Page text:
Surgeon in a Tux(7)

By: Carol Marinelli

Lizzie really didn’t know what to say but settled for a noncommittal smile as Leo walked over to join them.

‘I’m guessing that was Marianna,’ Declan said to Leo. ‘Lizzie wouldn’t tell me.’

‘You could be anyone,’ Lizzie pointed out.

‘Fair enough. But I knew it must be someone if Leo was actually rolling up his sleeves to see a patient. He pinches all the good stuff.’ Declan smiled. ‘Or rather he takes only the good stuff.’

It was good-natured teasing, Lizzie being quite sure that Declan would have more than his fair share of glamorous patients.

Declan headed off to get changed and returned a few moments later looking very suave in a suit. Leo watched as Lizzie, not knowing he was watching, rolled her eyes.

‘What?’ Leo frowned in fleeting concern. The last thing he needed was his head nurse not getting on with Declan.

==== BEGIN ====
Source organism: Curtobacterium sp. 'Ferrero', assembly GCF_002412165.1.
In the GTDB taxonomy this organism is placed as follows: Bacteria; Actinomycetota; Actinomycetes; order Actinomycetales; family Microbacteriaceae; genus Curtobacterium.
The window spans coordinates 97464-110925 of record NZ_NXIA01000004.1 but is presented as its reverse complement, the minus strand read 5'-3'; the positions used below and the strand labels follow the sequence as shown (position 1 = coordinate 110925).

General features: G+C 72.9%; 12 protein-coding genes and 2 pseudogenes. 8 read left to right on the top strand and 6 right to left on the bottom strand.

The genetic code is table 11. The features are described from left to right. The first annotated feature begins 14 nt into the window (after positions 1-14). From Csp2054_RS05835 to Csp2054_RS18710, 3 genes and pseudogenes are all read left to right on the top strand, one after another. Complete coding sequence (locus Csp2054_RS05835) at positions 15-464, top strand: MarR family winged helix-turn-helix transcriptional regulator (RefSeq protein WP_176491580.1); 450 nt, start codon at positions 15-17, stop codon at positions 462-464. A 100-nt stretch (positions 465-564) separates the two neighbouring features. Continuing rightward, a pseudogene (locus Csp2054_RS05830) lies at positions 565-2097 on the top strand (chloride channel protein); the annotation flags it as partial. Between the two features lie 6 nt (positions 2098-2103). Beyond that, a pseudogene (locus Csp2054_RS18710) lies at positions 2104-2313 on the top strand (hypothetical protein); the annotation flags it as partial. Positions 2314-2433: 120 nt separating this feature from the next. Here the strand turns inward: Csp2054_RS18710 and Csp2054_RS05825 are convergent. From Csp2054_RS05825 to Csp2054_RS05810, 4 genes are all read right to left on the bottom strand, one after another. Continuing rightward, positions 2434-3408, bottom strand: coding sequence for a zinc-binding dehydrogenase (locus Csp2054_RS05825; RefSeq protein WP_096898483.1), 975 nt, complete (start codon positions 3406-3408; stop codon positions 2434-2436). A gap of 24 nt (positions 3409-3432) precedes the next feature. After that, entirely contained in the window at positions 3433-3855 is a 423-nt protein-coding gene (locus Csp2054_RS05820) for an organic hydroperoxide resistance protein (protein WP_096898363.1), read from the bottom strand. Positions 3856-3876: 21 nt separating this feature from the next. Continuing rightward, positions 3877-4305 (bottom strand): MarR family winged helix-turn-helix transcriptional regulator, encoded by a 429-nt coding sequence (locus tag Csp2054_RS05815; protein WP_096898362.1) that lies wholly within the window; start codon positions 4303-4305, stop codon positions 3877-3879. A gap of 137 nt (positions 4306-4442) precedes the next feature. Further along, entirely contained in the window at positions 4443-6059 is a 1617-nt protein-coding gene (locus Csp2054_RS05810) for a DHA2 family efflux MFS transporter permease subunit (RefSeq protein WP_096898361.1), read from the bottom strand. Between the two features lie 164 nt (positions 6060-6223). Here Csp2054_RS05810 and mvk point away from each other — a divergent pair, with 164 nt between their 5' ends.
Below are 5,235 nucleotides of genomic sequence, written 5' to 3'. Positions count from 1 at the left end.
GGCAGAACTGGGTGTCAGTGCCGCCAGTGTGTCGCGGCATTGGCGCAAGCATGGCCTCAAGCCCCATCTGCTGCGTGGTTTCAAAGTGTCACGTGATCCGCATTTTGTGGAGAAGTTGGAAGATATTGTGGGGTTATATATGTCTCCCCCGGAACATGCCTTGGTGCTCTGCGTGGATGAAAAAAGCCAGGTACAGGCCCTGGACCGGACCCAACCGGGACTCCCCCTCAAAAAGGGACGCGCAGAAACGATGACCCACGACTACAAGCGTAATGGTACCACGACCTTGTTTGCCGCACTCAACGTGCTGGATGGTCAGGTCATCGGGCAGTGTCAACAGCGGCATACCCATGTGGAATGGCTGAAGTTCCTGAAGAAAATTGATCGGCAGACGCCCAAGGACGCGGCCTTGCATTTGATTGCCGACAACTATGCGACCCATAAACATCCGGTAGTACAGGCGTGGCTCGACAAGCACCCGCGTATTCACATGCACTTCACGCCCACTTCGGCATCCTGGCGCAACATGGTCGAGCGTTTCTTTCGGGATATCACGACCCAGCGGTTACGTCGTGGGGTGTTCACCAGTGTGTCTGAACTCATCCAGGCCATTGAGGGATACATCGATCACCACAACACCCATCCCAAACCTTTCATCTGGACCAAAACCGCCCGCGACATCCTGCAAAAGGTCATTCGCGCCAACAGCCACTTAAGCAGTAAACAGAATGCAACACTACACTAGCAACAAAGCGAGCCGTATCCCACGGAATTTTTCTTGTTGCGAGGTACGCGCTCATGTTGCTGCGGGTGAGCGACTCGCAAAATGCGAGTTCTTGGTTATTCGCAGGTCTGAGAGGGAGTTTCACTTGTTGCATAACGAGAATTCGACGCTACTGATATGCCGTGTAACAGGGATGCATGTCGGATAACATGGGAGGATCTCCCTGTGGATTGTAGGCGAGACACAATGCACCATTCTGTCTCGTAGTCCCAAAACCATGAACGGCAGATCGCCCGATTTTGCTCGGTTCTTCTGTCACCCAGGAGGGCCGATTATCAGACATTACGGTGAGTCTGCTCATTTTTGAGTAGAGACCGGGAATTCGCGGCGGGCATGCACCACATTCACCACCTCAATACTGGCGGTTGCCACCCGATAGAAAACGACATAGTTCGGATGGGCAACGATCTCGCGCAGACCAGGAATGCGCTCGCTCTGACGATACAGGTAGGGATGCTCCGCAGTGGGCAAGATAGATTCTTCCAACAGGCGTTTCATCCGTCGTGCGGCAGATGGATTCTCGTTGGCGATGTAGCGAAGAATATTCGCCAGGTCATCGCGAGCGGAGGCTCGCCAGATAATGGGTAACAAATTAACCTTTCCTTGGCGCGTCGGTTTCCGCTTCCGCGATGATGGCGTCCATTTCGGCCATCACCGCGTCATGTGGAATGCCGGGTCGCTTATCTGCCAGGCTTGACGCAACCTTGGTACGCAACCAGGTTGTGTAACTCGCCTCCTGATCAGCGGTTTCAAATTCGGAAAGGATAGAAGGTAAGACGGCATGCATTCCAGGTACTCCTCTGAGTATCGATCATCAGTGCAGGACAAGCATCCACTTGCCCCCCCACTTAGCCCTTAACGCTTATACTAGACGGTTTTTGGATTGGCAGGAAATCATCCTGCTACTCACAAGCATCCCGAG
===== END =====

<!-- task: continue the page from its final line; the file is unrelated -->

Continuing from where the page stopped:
‘Nothing,’ Lizzie said, then, knowing she’d been caught, admitted the truth. ‘When you hand-pick your staff …’ she shook her head in exasperation ‘… do they have to be good looking?’

‘Do you find me good looking, Lizzie?’ Leo teased.

‘I think you know that you are.’

Leo just smiled. ‘Well, if that is part of my selection criteria then know that you …’ He halted. It was her first day and he was determined to heed Ethan’s advice and get through it without flirting, but it was starting to prove an impossible ask. ‘It’s not all about looks, Lizzie,’ he scolded.

‘That a bit rich, coming from a cosmetic surgeon,’ Lizzie retorted lightly.

‘Tell me, Lizzie …’ He was dying to know. ‘What have you had done?’

His finger came and lifted her chin, just slightly, and no there was no teeny scar beneath. She could feel the heat from his fingers and told herself it was second nature for Leo to examine a face.

It just made the air trapped in her lungs burn.

‘If I guess correctly, will you—?’

‘I still won’t tell you.’

Leo dropped the contact and Lizzie was glad that he did but she blushed when she saw the reason he had. A very boot-faced Ethan was walking past.

‘Isn’t it your home time?’ Leo said to Lizzie.

‘I was just going to—’